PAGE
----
About Me

undergrad RN
I'm a twenty-something Canadian student. After stumbling through a few years of college, I finally managed to get into the nursing school of my dreams, where I hope to graduate in 2012 with a nursing baccalaureate degree. I want to offer an honest look into how a modern nurse is educated, both good and bad. Eventually I hope to compare my education to my day-to-day career and see how it holds up. Whatever happens, it should be somewhat entertaining. Find me on allnurses.com!
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Thursday, April 1, 2010

My Advice on Textbooks

You may remember all of the textbooks I bought for first year – I spent close to $1000 on books alone. Then I went hungry but not *quite* hungry enough to eat a textbook. Well, surprise! Some of those books I barely even cracked open. Here’s what I did for this year:

I didn’t buy a damn thing. Not one.

I know, I know, I can hear you WTFing from here! “But I’ll fall behind on my readings!” you say? I hear you. This is what I did, and I didn’t fall behind on my readings – all it took was a little ingenuity.


The Internet. Wow, DO NOT spend money on an APA guide. Everything you ever wanted to know about APA, including cool APA citation generators, is available for free online. Use your head to make sure it's up to date, and otherwise you're good to go! Also there are a shit ton of free review resources available for any class you could possibly take. Save your money on a study guide and use Google instead.

The Library. Last year’s editions of textbooks. EZ PZ. I’d just borrow it and renew it halfway through the semester. If I couldn’t borrow it, or if I needed the current edition, I’d just hang out at the reference desk for a couple hours on a Saturday.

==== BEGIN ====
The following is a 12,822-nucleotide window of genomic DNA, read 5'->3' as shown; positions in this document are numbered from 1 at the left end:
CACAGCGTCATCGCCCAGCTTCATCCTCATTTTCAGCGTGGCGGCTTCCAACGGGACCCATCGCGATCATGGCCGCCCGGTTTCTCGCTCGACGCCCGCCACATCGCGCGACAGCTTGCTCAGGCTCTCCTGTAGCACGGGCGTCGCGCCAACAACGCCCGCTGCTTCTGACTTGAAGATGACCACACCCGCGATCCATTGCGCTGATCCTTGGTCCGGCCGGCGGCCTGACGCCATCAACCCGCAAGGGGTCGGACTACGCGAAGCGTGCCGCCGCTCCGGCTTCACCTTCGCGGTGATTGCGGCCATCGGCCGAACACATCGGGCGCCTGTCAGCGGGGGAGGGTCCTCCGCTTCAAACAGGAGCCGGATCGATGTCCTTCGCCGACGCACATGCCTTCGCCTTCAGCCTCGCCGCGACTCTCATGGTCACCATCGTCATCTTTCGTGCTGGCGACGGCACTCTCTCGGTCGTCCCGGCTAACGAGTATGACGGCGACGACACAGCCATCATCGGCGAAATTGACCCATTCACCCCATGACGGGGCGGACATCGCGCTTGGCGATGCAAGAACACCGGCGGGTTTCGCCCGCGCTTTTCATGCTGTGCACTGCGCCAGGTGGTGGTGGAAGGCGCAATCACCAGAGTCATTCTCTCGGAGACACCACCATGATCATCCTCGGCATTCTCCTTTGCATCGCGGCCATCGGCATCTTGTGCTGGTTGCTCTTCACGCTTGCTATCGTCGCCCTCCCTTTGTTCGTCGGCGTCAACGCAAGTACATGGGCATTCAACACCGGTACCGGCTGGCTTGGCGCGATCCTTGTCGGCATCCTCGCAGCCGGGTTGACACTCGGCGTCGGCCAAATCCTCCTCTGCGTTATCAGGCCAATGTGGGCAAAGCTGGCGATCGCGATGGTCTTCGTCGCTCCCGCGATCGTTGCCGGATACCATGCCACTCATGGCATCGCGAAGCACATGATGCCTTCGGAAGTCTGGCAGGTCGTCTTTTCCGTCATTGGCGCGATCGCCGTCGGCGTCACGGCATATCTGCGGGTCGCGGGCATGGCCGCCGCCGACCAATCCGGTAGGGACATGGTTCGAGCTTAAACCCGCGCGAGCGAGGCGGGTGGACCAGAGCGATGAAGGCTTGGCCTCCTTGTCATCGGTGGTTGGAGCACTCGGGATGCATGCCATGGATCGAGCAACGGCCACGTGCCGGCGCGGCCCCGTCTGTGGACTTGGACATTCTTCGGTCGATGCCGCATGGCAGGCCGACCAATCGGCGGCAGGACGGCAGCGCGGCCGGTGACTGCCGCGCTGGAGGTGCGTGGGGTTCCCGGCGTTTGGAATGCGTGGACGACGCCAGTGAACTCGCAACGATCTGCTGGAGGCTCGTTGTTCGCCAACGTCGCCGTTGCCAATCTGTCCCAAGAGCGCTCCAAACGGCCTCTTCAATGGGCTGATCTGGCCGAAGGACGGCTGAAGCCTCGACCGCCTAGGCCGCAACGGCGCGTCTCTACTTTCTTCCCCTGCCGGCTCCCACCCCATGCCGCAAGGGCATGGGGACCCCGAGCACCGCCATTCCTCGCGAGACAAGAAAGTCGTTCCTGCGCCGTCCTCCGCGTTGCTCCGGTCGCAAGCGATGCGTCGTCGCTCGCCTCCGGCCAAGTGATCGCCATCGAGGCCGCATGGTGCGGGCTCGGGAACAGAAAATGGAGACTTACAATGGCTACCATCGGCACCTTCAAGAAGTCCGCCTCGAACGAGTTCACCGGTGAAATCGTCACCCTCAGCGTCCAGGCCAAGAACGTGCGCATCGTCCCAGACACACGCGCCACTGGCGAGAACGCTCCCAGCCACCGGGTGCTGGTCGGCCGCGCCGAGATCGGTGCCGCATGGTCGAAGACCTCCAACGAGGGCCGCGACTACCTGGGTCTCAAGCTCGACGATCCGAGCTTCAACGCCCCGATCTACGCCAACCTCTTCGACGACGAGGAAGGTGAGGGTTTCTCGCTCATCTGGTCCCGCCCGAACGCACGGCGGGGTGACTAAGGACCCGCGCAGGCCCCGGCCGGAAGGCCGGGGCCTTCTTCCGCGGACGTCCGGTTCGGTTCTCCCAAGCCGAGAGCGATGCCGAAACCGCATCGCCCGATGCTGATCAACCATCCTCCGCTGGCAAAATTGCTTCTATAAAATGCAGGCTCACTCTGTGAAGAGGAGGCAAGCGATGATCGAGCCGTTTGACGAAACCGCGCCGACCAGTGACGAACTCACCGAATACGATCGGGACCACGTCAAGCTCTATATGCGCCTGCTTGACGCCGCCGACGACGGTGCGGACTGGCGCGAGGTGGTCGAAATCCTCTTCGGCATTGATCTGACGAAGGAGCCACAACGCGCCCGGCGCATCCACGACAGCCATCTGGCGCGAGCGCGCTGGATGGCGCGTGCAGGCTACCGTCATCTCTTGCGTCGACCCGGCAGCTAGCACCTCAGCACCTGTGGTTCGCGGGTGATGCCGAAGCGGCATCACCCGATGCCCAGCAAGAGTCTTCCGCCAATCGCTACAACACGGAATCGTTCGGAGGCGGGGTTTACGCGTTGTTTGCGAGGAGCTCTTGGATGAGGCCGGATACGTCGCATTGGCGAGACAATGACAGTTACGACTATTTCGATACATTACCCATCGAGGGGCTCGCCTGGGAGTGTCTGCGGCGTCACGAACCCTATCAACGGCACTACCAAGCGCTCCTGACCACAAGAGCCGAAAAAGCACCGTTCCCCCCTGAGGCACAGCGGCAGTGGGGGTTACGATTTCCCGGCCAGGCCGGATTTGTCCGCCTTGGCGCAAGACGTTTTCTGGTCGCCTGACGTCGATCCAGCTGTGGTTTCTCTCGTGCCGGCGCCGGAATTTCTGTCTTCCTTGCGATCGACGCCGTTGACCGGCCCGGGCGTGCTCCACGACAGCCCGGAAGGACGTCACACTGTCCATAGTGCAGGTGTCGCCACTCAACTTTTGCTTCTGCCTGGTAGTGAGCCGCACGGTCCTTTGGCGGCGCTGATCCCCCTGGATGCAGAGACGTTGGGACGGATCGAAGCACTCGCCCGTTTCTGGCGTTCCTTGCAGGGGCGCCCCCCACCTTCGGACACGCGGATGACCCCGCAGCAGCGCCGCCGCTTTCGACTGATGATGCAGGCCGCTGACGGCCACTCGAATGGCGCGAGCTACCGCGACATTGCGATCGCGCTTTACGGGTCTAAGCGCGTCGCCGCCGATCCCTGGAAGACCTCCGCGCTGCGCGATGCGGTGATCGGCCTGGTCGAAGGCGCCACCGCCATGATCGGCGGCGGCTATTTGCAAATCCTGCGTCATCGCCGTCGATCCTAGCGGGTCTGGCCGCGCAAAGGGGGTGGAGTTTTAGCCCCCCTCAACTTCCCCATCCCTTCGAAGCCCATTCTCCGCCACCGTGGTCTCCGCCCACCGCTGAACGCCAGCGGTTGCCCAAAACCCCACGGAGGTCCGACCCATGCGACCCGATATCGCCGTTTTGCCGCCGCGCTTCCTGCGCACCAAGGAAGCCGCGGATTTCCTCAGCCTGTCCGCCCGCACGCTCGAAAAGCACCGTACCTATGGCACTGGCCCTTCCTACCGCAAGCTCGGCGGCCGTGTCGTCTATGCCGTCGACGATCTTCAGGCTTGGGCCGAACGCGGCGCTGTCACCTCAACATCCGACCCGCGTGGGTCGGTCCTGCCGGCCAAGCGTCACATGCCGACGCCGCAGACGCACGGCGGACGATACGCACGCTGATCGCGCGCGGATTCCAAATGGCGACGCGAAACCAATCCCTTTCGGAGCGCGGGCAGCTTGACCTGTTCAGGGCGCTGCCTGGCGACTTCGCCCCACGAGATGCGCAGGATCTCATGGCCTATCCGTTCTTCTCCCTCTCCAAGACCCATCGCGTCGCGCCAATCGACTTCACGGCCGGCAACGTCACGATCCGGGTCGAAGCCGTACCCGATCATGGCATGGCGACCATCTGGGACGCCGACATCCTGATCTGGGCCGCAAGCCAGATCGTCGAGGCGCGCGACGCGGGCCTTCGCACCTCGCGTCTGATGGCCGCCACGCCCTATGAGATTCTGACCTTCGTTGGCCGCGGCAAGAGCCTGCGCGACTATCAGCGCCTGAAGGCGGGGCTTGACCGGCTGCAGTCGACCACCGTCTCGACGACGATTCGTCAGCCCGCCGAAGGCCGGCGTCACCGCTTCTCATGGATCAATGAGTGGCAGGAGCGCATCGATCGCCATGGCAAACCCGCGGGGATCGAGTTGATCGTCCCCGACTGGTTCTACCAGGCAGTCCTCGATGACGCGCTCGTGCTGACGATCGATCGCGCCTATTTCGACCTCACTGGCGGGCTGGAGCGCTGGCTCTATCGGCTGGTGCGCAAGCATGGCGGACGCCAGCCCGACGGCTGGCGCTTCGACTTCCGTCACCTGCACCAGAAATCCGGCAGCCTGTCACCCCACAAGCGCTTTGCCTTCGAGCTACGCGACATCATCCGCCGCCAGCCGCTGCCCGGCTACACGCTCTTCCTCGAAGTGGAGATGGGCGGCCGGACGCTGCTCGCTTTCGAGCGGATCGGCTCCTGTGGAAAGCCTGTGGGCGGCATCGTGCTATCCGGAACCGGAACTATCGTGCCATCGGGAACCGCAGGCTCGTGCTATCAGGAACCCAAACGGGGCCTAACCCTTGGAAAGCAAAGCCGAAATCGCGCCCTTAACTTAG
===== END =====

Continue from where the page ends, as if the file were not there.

About 2/3 of the way through the term I knew which books I’d need for the final and, more importantly, which books I’d want to have as a reference in the future. Those ones I bought online through Amazon and, I shit you not, saved at least $100 on the cover price, and there was free shipping too!

Out of all the ‘required’ books for this year I think I bought
3.

The OTHER great thing about Amazon was that I could read the reviews of required books. You may have encountered the UTTER FRUSTRATION of shrink-wrapped textbooks at your school’s bookstore. How the hell are you supposed to know if you like the style of it? A great example is the
textbook I was assigned for Patho. The book got a 1-star rating from a lot of nursing students because of poor readability. One reviewer advised that it was actually a poorly condensed version and the full book was very good. I got it at the library to compare and I totally agreed, so I bought the better book.

2 comments:

Cartoon Characters said...

I would tend to agree with you about not buying books. I tend to encourage book rental if a student actually wants one for her own use. NEVER buy. 10 years from now, all books are pretty much obsolete and ready to be binned. That's what I did with mine. You can't even donate them because NO ONE will take them. Once you are working, you won't want to use them. Most Units have Unit specific books and MORE if you need any books for research/information. Or their library. NEVER BUY. It is a waste of $$ - of course unless you like to buy books because you have nothing better to spend your money on....

Student CNM said...

Thank you for this bit of advice. As I went through my prereqs, I barely used my required texts, and probably could have gotten away with not even renting them because most of the instructors tested off of their notes. I recently received my booklist for my first term's classes, 12 books that are all $100+. I know I need at least one of them because we have homework due before the term starts and I will probably rent two more, other than that, I think I'm going to use the wait and see approach for the rest to see if I really need them.

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Thanks for your thoughts :)